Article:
After two years of planning, NYC begins converting phone booths to free Wi-Fi kiosks

It's been nearly two years since New York City's Mayor Bill de Blasio and CityBridge announced a project called LinkNYC to transform public pay phones in New York City into digital hubs. And while we have been following this story and blogging about in during that time (see: 

New York City to have the “Fastest Free Wi-Fi in the World”


From Waste To WiFi: New York City’s Innovation Shows No Signs of Slowing

), we can finally report that we should soon see some of these Wi-Fi kiosks popping up around the city.

According to a 

recent article in the Wall Street Journal

, work will begin this month to transform telephone booths in the city's five boroughs into free Wi-Fi hotspots. The city anticipates that 500 hotspots will be installed by July with an eventual overhaul of 7,500 pay phones by 2017. When complete, New York City could have the largest and most efficient Wi-Fi network in the world.

The hot spots will sit atop a 9.5-foot kiosk with electronic screens on each side to display advertising, said the WSJ. The kiosk will also provide an Android tablet that can be used to place free phone calls in the U.S., go online and charge mobile devices. While projects like these have failed in other cities because of slow Internet speeds and requiring people to sit through ads before logging on, LinkNYC is addressing these issues. It claims it will deliver broadband speeds of 1,000 megabits a second, about 100 times typical speeds provided by wireless carriers, and will not force users to sit through ads on their mobile devices to log on. Instead, CityBridge plans to make money via advertising on the billboards housed on the kiosks.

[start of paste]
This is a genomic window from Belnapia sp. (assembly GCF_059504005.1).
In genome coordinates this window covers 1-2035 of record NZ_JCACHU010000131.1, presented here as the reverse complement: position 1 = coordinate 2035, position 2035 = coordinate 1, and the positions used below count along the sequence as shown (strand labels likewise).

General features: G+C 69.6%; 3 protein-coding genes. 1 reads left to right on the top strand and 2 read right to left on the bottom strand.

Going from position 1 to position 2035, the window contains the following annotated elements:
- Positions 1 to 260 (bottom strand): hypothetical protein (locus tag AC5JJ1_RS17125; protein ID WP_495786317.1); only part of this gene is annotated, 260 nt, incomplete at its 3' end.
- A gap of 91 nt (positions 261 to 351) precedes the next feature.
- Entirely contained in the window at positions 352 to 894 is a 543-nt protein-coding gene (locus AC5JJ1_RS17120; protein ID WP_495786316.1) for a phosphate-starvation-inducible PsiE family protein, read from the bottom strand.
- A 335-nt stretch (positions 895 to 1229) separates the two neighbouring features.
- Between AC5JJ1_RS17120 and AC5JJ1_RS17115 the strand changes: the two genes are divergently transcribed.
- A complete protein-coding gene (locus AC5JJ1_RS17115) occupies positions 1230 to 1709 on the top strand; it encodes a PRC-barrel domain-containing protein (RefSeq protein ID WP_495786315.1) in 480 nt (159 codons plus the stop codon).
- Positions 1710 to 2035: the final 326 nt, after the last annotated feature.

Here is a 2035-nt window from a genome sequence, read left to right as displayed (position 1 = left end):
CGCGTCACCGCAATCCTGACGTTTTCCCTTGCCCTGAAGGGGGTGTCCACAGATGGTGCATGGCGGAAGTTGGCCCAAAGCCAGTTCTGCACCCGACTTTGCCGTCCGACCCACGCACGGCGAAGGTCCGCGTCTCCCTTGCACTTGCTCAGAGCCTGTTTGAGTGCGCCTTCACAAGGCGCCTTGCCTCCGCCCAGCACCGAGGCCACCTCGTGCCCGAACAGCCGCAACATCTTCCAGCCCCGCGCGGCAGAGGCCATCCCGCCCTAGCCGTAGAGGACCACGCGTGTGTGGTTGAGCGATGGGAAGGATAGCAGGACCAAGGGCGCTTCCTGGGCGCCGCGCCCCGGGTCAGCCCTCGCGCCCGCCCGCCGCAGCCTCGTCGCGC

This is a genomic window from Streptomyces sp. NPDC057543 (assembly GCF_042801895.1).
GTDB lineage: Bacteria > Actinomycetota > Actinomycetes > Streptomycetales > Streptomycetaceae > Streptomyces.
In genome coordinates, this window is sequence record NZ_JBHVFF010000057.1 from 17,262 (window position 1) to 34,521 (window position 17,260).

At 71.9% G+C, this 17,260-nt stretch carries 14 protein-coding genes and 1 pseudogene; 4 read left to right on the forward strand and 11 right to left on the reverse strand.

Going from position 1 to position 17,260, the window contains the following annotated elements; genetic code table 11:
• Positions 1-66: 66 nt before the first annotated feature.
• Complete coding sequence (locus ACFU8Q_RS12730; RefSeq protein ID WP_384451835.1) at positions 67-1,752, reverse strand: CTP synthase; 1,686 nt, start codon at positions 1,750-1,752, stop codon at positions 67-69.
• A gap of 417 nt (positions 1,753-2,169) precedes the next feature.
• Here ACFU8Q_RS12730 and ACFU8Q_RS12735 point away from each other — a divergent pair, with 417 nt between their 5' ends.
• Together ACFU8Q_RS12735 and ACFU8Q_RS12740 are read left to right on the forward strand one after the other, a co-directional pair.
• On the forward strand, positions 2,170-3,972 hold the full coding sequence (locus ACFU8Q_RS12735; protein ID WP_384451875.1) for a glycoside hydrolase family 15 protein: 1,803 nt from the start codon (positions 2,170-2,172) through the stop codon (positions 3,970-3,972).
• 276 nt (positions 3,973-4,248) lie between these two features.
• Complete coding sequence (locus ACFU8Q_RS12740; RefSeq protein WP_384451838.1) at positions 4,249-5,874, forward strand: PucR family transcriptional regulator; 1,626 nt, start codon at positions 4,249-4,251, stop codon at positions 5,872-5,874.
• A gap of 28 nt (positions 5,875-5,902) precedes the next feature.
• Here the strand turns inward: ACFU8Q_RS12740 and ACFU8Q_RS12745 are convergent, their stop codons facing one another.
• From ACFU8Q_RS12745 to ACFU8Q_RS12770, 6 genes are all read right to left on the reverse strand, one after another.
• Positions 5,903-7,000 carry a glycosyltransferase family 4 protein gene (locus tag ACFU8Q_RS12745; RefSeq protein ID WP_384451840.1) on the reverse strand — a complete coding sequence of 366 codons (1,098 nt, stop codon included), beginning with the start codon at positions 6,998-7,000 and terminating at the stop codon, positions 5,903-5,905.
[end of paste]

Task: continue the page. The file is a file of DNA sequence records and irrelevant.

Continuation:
The LinkNYC project promises several benefits to the city, its residents and businesses. During its 12-year contract, CityBridge will pay the city $500 million or a 50% revenue share, whichever is greater. While this service may pose long-term competition for carriers such as AT&T and Verizon, in the short term, the additional Wi-Fi coverage will likely compliment their service by reducing the strain on their services and fill in the spotty mobile coverage common in the city due to skyscrapers. It will also help provide broadband access to the nearly 30% of 

people in New York City without it at home.

The project could be a boon for the local economy; according to a report by 


, "the free services will attract job hunters, freelancers, small businesses and tech startups." 

As we mentioned before, 

free WiFi and information hubs will likely test the role technology can play to close the digital divide and change the ways people experience and interact with cities. And, while online security has not yet been addressed in the LinkNYC project  we hope that it will also encourage Internet and advertising providers to address the risk of data breaches over public Wi-Fi.